(M) Alexander Skarsgård, Samuel L. Jackson, Margot Robbie
As the creator of Tarzan and the author of 24 books containing the adventures of the man from the jungle, author Edgar Rice Burroughs had a love/hate relationship with Hollywood. The many movie and TV interpretations of his Tarzan tales have not matched Burroughs’ own vision for the champion of the wilds. But will today’s audiences be interested in this incarnation of the king of the jungle?
The jury of popular opinion will make itself known, but if Burroughs were still alive, this would potentially satisfy his vision of the ape man.
Deep in the heart of Africa in 1890, King Leopold of Belgium has sent his representative, Leon Rom (Christoph Waltz), to the Congo Free State to pillage the riches of this uncharted land. Meanwhile, the monarch has amassed huge debts to many countries of the world, particularly England and the United States of America. The English government approaches Lord John Clayton/Tarzan (Alexander Skarsgård) to go as its representative to the Congo, to survey the work of the Belgians. After some deliberation, Clayton decides to go back to his former homeland accompanied by his wife, Jane (Margot Robbie), and an American government representative, George Washington Williams (Samuel L. Jackson). Eventually, this trio unearths crimes which Rom and King Leopold’s troops are committing against humanity — and nature — in this reclusive African nation. Tarzan goes to battle against Rom with the aid of the his human and animal families. At the same time as he tries to assist the people of the Congo to save their future, Tarzan is trying to come to terms with his own past.
First questions first: Why bring back to the big screen this heroic but wild figure? Interestingly, it makes sense on many levels to have Tarzan swing back into contemporary cinemas. As audiences begin to suffer from superhero fatigue, there is still a need to cheer on strong moral heroes. The Legend of Tarzan‘s script provides a fresh spin on this flawed, but strong protector of the jungle. Also, with the use of computer-generated imagery, there is a whole new level of adventures to take this character to. While this movie is set in the 19th Century, director David Yates (the last four Harry Potter films) brings Tarzan roaring into this century. Yates successfully overlays Tarzan’s bush exploits upon an anti-slavery message without labouring the atrocities of the past.
Waltz (Django Unchained) continues to prove he is the quintessential villain and Jackson (The Hateful Eight) provides the right amount of humour to balance Skarsgård’s intense portrayal of Tarzan. These men are perfectly placed in their roles, but it is the relationship between Skarsgård and Robbie that make this whole thing a worthwhile excursion. In staying true to the original love story of John and Jane Clayton, what is revealed is a beautiful marriage. These robust characters and the solid special effects lift this new incarnation of the jungle man into the upper foliage and it becomes a great option during the holidays.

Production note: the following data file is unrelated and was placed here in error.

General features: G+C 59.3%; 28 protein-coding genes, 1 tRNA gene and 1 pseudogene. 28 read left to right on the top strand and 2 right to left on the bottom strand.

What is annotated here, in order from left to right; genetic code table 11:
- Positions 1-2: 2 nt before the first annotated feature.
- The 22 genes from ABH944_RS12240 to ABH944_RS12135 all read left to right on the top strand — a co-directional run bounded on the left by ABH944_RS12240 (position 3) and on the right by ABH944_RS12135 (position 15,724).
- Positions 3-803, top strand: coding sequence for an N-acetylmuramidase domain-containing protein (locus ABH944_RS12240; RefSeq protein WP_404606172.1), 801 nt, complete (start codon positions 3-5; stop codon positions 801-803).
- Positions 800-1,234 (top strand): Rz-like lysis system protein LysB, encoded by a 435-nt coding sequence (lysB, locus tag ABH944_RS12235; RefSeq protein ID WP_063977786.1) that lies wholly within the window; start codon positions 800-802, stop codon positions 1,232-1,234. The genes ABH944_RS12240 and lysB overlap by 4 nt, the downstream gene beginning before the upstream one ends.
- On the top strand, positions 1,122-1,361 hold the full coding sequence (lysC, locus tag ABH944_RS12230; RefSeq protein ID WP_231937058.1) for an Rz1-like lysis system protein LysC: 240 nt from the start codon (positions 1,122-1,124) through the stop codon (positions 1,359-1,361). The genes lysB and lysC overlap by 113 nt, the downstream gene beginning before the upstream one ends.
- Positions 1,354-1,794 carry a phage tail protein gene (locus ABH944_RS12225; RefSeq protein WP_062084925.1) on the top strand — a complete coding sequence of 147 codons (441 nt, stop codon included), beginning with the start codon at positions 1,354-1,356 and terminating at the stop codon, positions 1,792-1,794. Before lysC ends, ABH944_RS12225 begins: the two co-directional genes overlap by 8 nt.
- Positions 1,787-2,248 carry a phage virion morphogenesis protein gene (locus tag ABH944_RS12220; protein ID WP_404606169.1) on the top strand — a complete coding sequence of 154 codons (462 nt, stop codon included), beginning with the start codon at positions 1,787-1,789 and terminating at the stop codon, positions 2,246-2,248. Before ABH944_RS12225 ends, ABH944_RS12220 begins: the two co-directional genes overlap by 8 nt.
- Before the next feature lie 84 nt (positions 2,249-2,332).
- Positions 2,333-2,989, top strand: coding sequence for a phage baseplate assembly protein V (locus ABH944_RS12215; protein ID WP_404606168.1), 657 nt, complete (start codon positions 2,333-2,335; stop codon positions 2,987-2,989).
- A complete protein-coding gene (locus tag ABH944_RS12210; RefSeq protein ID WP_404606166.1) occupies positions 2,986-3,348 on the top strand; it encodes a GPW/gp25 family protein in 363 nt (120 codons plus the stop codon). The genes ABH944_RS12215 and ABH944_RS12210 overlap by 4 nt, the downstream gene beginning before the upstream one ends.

But what keeps The Legend of Tarzan from soaring above the cinematic tree tops is how the primary premise remains unbelievable. For more than a century, Tarzan’s story has been a part of folklore and impacted multiple generations since Burroughs created him in the early 1900s. To roll Tarzan’s biographical sketch around in your mind brings forth more questions than plausible answers: How did he learn all of the languages of the animals and the humans? Did he never break a bone? How did the shipwrecked parents get to the interior of Africa? How is he always clean shaven?
This locks The Legend of Tarzan into the realm of the inconceivable, so the best remedy to this issue only can be to not think too hard about it all (otherwise, the enjoyment of the journey is swiftly taken away). If you do that, you’ll be able to get into a breathtaking adventure that’s good (not great) and might re-introduce the “Lord of the Apes” to a new generation.
What are some of the bigger questions to consider from this film?
Slavery, murder, theft, lying… all of these acts against humanity are addressed in The Legend of Tarzan, amid a whole lot of jungle action. Yet, the question that came to my mind was, ‘How can any of these evil things happen in our world?’ That’s a question that has been around since the beginning of time. Fortunately, the Bible gives an answer to the question and a solution, too. The problem can be found in Genesis 3 and the answer comes in the middle of the Bible — throughout the four biographies of Jesus.
If this is a question that you have, today might be a good day to grab a Bible and find the answers.
Where do you go in the Bible?
Genesis (First book of the Bible) and Luke (About mid-way through the Bible)